• Progressive federalism for Britain so that the Scottish Parliament and Welsh National Assembly have the full economic, legislative and financial powers necessary to protect and develop the economic, social and cultural interests of their peoples.
  • In England, regional mayors should be replaced by democratic regional assemblies with members elected by a proportional representation system.
  • The distinctive national, cultural, economic and social characteristics of Cornwall should be expressed through a directly elected Cornish Assembly.

The Opportunity and Challenge to Britain’s Left

It is for communists, the left and the trade union movement to take up mantle as true advocates of democracy and human rights in Britain while never helping to foster the illusion that the political system of the ruling class is in any way democratic.

How in a purportedly democratic system are ruling class politicians enabled to consistently push through anti-worker and unpopular measures with an air of legitimacy? Because 20% of the population voted Tory at the last election? Why are multi-national companies allowed to sack and abuse workers at will, shutting down entire communities? Because the same Tory government and their courts say they can?

Humanity can and already has created a more democratic system than this – socialism. We can see that, in fact, the arguments for a fundamentally democratic society, are the arguments for socialism.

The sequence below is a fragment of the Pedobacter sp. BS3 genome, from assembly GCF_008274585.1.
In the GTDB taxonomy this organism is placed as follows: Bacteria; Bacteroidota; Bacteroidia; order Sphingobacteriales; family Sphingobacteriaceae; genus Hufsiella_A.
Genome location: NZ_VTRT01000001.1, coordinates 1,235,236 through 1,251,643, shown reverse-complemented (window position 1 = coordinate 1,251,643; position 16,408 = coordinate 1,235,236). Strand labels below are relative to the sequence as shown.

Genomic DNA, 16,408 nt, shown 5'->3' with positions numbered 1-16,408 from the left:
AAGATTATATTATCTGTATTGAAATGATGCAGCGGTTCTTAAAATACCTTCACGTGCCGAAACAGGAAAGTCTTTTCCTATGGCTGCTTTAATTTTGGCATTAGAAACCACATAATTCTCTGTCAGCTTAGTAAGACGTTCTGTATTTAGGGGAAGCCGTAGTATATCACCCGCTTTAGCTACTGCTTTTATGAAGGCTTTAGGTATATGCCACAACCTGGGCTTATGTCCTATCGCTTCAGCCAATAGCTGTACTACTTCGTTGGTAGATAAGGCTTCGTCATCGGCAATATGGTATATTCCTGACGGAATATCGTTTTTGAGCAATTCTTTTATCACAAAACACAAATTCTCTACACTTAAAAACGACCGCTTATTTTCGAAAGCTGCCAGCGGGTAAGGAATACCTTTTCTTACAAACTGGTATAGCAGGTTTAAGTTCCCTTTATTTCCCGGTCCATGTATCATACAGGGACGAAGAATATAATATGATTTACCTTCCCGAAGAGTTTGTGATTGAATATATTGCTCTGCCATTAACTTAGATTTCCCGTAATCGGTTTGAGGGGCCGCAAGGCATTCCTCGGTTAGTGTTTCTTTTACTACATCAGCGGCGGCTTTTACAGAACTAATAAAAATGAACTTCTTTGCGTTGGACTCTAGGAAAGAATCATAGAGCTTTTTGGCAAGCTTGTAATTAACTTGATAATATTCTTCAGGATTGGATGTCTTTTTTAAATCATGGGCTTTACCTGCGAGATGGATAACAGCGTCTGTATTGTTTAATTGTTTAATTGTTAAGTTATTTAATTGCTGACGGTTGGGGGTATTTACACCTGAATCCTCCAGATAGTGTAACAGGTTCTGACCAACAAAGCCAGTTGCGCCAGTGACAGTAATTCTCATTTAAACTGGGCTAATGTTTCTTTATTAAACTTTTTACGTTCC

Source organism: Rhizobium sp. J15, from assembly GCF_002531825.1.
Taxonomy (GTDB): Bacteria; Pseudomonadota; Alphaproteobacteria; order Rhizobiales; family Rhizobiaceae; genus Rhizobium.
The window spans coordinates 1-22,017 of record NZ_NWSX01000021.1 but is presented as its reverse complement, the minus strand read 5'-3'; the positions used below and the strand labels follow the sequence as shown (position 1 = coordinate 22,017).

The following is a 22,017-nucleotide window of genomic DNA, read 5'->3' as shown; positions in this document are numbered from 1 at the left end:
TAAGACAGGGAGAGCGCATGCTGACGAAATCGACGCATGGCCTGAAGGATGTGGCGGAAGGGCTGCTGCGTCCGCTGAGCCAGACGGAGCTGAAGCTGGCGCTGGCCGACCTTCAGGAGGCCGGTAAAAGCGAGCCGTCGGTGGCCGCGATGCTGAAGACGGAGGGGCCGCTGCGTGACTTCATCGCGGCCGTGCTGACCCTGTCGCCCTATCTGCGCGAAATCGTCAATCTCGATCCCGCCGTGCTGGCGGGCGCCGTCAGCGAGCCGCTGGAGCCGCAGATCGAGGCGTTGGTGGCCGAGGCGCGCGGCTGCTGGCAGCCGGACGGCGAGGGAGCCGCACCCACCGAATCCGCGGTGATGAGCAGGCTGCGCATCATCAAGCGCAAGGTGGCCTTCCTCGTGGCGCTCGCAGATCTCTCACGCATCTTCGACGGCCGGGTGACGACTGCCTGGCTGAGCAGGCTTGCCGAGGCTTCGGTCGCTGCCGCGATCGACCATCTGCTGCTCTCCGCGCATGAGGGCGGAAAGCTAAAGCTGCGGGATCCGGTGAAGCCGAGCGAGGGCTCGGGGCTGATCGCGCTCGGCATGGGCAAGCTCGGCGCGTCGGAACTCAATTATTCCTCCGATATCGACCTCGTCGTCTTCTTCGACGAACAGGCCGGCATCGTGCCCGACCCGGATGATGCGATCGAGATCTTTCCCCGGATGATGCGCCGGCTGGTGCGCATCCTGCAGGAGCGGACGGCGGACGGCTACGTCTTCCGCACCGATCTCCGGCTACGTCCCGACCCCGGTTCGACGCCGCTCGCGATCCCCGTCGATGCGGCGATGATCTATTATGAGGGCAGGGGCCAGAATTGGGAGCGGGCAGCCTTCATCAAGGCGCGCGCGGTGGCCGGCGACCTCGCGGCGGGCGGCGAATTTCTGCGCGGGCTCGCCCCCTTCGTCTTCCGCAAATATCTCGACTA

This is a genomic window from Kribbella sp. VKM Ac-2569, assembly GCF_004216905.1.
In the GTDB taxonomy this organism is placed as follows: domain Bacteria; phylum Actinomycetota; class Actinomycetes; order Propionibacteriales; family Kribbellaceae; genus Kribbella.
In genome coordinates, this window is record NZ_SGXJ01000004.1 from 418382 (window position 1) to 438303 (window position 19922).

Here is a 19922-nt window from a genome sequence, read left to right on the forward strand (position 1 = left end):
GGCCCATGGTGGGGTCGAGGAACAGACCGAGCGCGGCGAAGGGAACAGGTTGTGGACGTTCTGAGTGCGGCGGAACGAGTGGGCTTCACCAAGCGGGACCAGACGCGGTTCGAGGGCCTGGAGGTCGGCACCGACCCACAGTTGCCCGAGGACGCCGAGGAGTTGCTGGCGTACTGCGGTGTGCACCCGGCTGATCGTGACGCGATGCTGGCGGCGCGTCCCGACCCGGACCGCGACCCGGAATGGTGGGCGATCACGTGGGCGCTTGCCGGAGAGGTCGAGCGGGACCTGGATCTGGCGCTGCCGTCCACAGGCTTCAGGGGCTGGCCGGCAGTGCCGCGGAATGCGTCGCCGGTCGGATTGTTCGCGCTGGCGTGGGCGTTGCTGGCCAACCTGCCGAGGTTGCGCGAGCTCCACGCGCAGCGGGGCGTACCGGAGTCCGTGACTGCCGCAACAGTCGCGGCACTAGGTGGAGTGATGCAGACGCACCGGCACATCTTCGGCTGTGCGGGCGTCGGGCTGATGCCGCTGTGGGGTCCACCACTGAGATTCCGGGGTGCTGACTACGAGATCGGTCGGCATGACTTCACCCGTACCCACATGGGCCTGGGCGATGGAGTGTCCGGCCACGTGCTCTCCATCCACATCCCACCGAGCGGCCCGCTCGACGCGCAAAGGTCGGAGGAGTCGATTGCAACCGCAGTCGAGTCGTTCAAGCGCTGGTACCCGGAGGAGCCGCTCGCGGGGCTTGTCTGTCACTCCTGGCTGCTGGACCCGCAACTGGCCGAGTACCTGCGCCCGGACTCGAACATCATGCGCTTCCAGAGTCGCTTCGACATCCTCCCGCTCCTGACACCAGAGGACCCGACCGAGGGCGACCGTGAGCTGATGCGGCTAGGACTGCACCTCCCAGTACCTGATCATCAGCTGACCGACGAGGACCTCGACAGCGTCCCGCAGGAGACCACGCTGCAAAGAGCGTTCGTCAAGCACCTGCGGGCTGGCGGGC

Disillusionment with capitalism and its corrupt political system is an opportunity for the left but it also presents challenges. Capitalism thrives on political apathy among young people, which in fact favours the status quo. The right wing are also seeking to capitalise on this disillusionment, we have seen the rise of right wing populists across Eastern Europe, the USA and Brazil. The ruling class is always prepared to dispose of the pretence of democracy when push comes to shove. That British Army generals were openly discussing the possibility of a coup d’etat in the event Corbyn won last year should be evidence enough of this.

Capitalism is a decaying and ideologically bankrupted system and increasing numbers of young people across Britain and the world are coming to that realisation. They can’t be allowed to fall into apathy and despair or drift to the anti-democratic ideologies of the right. It is for communists to expose the corrupt nature of the ruling class parliamentary system in Britain and to lead the fight for defending and extending democratic rights in the present context – while making the argument for a revolutionary and democratic transformation of society.


Johnnie Hunter
General Secretary
Young Communist League